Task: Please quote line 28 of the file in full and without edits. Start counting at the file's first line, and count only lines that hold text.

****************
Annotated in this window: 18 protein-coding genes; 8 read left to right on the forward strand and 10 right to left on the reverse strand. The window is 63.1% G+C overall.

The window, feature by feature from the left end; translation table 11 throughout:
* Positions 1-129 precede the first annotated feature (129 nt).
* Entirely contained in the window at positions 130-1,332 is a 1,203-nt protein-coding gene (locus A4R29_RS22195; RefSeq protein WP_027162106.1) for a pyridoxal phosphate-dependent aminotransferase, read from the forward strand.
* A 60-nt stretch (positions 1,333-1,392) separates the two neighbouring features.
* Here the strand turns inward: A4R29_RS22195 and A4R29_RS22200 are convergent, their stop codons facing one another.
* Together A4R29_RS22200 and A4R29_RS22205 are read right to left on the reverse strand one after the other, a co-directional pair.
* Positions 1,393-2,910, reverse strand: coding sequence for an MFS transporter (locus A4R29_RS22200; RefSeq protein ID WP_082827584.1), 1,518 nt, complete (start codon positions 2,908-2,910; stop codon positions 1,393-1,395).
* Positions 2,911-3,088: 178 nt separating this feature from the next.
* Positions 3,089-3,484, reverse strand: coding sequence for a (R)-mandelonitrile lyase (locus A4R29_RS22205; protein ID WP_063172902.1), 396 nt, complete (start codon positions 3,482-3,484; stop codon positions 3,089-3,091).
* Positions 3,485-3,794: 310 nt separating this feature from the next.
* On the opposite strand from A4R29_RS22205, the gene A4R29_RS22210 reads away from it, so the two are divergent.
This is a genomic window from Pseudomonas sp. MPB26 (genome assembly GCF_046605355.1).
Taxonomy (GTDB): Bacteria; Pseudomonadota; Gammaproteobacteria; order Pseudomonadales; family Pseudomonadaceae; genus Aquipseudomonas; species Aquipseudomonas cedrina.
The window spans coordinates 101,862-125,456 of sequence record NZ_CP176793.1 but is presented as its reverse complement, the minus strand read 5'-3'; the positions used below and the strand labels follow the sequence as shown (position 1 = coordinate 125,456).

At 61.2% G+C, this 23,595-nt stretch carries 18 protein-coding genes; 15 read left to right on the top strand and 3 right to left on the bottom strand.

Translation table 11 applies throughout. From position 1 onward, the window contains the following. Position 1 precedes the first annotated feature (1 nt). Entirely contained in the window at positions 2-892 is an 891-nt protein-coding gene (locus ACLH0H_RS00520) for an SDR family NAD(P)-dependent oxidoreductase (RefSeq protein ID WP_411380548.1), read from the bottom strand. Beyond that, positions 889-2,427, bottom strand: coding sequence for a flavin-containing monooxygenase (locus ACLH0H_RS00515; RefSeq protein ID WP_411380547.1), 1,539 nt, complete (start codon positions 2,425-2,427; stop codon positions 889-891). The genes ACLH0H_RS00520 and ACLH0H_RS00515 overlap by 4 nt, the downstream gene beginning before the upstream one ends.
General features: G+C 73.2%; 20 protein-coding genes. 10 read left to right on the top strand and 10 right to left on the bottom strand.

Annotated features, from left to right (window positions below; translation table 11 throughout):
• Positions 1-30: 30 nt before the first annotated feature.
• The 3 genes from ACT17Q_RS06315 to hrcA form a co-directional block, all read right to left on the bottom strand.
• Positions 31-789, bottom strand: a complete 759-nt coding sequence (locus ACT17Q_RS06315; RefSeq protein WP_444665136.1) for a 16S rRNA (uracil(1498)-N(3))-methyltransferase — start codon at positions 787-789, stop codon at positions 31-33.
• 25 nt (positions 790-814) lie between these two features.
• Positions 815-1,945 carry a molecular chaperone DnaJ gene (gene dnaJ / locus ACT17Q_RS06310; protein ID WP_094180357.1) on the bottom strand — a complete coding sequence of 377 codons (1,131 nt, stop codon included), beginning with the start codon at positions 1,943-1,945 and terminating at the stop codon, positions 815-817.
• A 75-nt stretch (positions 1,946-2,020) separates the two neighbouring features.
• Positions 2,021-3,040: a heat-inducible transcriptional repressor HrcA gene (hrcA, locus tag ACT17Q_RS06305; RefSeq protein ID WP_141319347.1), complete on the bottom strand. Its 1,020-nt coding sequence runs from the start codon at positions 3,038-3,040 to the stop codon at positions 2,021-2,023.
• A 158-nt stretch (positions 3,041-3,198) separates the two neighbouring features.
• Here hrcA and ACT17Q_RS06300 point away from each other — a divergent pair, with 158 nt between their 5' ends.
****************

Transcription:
• Here hrcA and ACT17Q_RS06300 point away from each other — a divergent pair, with 158 nt between their 5' ends.